The first rescue plane carrying people injured in an avalanche at the Everest base camp has arrived in Kathmandu, carrying 15 climbers who survived the collapse prompted by Nepal's worst earthquake in 81 years.
Earlier on Sunday AFP news agency's Kathmandu bureau chief reported that six helicopters landed at the base camp after weather conditions improved overnight.
Saturday's earthquake killed more than 1,900 people including at least 17 who lost their lives on Everest.
Pictures taken by Roberto Schmidt, AFP's South Asia photo chief, showed an enormous cloud of snow and debris cascading down the mountain as survivors recalled the horrifying moment when disaster struck.
Images of the disaster show a terrifying cloud of snow roaring towards base camp.
"I ran and it just flattened me. I tried to get up and it flattened me again," George Foulsham, Singapore-based marine biologist, told AFP at base camp.
"I couldn't breathe, I thought I was dead. When I finally stood up, I couldn't believe it passed me over and I was almost untouched."
Toll set to rise
Tulsi Gautam, a spokesperson for Nepal's tourism department, which issues the permits to climb the world's tallest mountain, said the death toll had risen to 17 and could increase further.
"Seventeen have been reported dead so far and 61 are injured," he said.
"Those who are able are walking down. Others are being airlifted to Pheriche."
Ang Tshering Sherpa, president of the Nepal mountaineering association, confirmed that 17 people were known to have died and more than 60 injured.
|Small fixes made to the infographic [Al Jazeera]
"We don't know their nationalities but most of them would be foreigners," Sherpa told AFP.
Sherpa said that there were more than 800 people at different places when the avalanche, prompted by Saturday's earthquake, struck at around lunch time.
Many had travelled to Nepal for the start of the annual climbing season, which was cancelled last year after 16 sherpa guides were killed in what was previously the deadliest disaster in the mountain's history.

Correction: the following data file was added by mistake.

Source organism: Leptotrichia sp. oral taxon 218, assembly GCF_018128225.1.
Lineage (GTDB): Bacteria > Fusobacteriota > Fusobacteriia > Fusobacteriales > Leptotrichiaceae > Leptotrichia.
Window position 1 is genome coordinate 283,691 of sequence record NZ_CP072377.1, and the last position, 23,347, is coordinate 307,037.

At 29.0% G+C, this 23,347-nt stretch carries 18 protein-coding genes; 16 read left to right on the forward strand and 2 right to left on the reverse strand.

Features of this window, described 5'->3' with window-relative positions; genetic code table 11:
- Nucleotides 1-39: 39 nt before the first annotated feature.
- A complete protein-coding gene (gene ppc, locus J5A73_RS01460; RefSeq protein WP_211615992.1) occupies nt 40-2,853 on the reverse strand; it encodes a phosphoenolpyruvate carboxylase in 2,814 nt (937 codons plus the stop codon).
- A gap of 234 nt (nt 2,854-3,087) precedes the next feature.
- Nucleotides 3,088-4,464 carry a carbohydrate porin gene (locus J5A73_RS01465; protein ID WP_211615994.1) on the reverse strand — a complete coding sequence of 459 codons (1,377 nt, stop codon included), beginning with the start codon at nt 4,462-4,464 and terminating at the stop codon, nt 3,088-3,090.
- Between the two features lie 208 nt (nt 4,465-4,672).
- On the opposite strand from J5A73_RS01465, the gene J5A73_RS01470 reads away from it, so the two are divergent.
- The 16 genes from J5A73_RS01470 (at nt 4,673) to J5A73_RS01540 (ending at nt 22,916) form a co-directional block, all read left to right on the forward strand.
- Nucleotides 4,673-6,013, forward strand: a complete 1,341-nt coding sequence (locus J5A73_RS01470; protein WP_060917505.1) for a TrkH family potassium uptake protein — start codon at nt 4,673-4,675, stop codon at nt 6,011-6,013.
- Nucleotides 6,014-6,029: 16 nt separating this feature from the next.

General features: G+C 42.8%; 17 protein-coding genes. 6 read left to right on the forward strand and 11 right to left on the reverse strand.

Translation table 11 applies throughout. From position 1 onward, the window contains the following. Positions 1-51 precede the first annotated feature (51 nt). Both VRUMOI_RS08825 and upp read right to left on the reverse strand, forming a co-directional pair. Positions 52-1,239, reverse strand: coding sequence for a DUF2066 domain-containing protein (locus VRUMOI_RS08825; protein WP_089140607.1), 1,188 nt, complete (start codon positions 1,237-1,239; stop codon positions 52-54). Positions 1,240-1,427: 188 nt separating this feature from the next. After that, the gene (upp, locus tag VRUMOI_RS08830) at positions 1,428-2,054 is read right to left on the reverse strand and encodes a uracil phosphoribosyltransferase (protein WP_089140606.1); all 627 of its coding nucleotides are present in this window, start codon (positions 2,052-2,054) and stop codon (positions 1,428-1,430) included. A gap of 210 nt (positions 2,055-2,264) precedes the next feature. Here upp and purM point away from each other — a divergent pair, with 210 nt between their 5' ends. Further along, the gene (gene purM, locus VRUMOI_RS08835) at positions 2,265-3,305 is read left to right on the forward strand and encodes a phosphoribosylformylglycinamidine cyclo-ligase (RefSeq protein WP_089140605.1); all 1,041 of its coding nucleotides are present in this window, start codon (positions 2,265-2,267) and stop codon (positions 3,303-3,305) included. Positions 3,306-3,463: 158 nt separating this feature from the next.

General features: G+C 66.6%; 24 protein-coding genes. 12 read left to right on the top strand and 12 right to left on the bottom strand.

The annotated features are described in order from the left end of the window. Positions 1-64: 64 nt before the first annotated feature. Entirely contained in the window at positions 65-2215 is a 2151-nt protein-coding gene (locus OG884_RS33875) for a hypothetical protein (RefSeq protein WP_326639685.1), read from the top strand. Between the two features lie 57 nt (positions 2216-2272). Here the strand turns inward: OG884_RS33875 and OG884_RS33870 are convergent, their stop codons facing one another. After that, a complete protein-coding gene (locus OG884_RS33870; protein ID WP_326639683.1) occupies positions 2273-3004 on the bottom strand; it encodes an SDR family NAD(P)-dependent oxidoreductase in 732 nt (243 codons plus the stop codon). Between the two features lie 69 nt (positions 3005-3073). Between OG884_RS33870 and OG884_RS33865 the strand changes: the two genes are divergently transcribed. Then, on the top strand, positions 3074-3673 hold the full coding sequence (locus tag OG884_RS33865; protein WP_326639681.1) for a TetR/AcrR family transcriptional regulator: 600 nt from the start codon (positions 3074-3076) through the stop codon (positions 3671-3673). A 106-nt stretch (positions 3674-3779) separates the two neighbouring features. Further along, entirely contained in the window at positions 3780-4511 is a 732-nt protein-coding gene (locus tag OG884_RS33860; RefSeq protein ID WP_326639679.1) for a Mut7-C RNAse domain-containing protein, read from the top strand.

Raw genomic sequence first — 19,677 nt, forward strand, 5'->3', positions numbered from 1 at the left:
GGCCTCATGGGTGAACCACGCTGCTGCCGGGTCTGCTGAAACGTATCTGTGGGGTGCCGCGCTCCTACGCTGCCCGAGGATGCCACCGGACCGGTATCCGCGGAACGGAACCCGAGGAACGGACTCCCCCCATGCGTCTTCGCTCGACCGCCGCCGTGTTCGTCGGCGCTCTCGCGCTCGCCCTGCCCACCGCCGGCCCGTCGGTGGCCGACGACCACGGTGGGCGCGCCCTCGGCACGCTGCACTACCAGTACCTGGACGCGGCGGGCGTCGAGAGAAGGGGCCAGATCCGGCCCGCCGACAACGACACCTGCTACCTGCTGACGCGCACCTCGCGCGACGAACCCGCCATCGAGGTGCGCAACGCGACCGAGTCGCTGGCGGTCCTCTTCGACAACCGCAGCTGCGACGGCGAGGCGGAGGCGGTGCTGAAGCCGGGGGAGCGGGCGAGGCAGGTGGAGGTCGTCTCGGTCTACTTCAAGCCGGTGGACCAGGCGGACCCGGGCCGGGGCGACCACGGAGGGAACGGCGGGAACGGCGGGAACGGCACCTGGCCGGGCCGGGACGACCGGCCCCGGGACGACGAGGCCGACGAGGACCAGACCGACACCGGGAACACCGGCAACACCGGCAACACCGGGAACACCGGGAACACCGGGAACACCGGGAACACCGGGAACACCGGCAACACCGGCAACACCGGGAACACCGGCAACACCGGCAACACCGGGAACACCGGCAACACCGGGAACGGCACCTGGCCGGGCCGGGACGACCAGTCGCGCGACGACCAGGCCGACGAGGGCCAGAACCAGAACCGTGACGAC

Alex Gavan, a Romanian climber, said on Twitter that "all badly injured heli evacuated".
Ropes, ice screws and snow pickets were being flown to a large number of climbers trapped above the treacherous Khumbu icefall which was the scene of last year's disaster, he said.
Snowfalls on Saturday had thwarted efforts to airlift survivors before the skies cleared on Sunday morning.
Dan Fredinburg, Google executive, was among the handful of victims to have been identified so far.
He was with several colleagues who survived the tragedy, Lawrence You, director of privacy at Google, said in a blog post.
"Sadly, we lost one of our own in this tragedy. Dan Fredinburg, a long-time member of the Privacy organization ... was in Nepal with three other Googlers, hiking Mount Everest. He has passed away," You wrote.
"The other three Googlers with him are safe and we are working to get them home quickly."
You said Google.org was contributing $1m to the response efforts.
US-based Madison Mountaineering said its doctor Marisa Eve Girawong had died in the avalanche.
"Eve perished in the aftermath of the avalanche that struck the base camp area following the devastating Nepal earthquake earlier today," the company said in a statement.
The earthquake dislodged a "huge block of ice" above the base camp which prompted a "huge aerosol avalanche" that struck the upper section of base camp, blowing tents across the mountain, another team said on its website, adding that its climbers were uninjured.